Transforming Lives

Every day, all over the world, USAID brings peace to those who endure violence, health to those who struggle with sickness, and prosperity to those who live in poverty. It is these individuals — these uncounted thousands of lives — that are the true measure of USAID’s successes and the true face of USAID's programs.

Children face a host of vulnerabilities. Those whose lives are affected by HIV/AIDS may be among the most vulnerable, and many of them have the potential to end up living on the streets outside of family care. These children are also often the most difficult to reach with services. Retrak’s mission is to work with street children and guide them back to family care, either their own families or foster families. To this end, Retrak, an NGO, works with street children in three countries with high HIV prevalence – Uganda, Ethiopia and Kenya – and with families who care for the children.

With support from USAID, the International Association of Forensic Nurses sent two American nurses to Swaziland in September 2012 to advise local health facilities on how to better care for young rape survivors. 

28 NOVEMBER 2012 | HELMAND, AFGHANISTAN
 
Khatira Faizi starts every day writing news scripts at a local radio station in Lashkar Gah, the capital of Helmand province. This could hardly be called controversial activity, but Khatira remains conscious that she is crossing a line by working outside her home.
 
19 NOVEMBER 2012 | LOGAR, AFGHANISTAN
 
Five-year-old Muqadas is lucky to be alive.  He was shot in the head during an insurgent attack on U.S. troops near his village. Though the bullet is still lodged in his brain, Muqadas has made a remarkable recovery thanks to the expert emergency medical treatment provided by the U.S. military and the wraparound after-care provide by USAID’s Afghan Civilian Assistance Program.       
 
15 NOVEMBER 2012 | BAMYAN, AFGHANISTAN
 
Sharifa Ahmadzai’s wool and carpet-weaving business in Jalalabad is on course for a $200,000 loan to modernize equipment and market its wares better. Masomma Ibraimi’s clothing business in Bamyan has received a loan of $4,000, which has enabled her to buy embroidery machines and hire more seamstresses.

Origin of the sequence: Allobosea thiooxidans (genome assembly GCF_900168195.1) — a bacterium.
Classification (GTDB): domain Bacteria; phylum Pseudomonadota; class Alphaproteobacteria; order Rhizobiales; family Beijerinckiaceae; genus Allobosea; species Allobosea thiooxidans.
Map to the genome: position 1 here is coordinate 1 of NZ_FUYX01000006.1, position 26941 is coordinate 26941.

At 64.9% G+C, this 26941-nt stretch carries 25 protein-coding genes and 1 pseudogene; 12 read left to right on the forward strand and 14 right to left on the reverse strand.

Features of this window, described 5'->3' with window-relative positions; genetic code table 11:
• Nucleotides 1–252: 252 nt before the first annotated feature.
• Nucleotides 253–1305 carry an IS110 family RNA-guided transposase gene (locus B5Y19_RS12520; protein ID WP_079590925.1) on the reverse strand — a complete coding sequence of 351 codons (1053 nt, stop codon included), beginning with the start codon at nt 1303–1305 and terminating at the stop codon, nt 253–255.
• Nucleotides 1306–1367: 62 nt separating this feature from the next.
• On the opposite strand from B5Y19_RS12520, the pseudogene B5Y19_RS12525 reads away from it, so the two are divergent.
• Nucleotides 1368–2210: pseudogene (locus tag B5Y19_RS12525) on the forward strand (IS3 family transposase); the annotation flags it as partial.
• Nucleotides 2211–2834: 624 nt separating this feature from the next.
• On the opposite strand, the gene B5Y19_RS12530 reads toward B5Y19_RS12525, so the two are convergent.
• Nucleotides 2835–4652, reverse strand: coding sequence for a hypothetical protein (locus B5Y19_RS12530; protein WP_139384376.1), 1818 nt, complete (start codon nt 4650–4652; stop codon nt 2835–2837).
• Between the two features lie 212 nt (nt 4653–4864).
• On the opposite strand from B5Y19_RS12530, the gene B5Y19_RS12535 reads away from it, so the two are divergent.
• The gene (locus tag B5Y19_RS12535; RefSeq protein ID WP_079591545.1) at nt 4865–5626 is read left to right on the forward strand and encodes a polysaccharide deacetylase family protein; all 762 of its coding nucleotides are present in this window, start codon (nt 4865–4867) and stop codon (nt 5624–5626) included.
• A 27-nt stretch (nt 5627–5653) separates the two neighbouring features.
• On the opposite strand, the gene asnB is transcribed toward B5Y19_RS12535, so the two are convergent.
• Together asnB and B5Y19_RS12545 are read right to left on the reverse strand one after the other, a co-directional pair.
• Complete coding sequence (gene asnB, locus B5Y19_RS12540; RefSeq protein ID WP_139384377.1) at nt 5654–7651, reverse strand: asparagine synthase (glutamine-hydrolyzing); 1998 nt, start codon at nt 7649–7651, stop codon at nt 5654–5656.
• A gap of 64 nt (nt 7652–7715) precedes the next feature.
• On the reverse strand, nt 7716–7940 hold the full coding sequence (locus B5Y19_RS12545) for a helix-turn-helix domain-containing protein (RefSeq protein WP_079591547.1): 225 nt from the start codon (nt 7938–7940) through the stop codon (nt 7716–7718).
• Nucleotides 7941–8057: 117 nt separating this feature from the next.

14 NOVEMBER 2012 | KANDAHAR, AFGHANISTAN
 
12 NOVEMBER 2012 | BALKH, AFGHANISTAN
 
Maryam Ghamgosar, a journalist from Mazar-i Sharif in northern Afghanistan, is increasingly focused on writing about the economic opportunities opening up in her country. It wasn’t always this way.  “I wasn’t able to write articles on economics, trade agreements, or contracts that Afghanistan signed with international companies for its mineral resources,” she says.
 

The Haitian Government is determined to improve the quality and scope of public services, but it faces a critical problem —lack of revenue. At 9 percent, Haiti’s rate of tax receipts as a share of gross domestic product (GDP) is one of the lowest in the world. However, a recent USAID-piloted tax mobilization program in the city of Saint Marc has proven that it is possible to raise local revenues to pay for quality local services.

Building on that success, USAID expanded its work to the densely populated urban municipality of Carrefour in 2011. Working with the Groupe de Recherche et d'Interventions en Developpement et en Education (GRIDE), a Haitian nonprofit organization of public policy experts, USAID sparked a significant jump in Carrefour’s municipal revenue — taxes collected increased by 481 percent, from $309,000 in 2011 to $1.8 million in 2012.

6 NOVEMBER 2012 | KANDAHAR, AFGHANISTAN
 
Each year hundreds of Afghan women are widowed because of the conflict.  Without the income of male relatives they and their children often face a bleak future.
 

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Last updated: August 14, 2014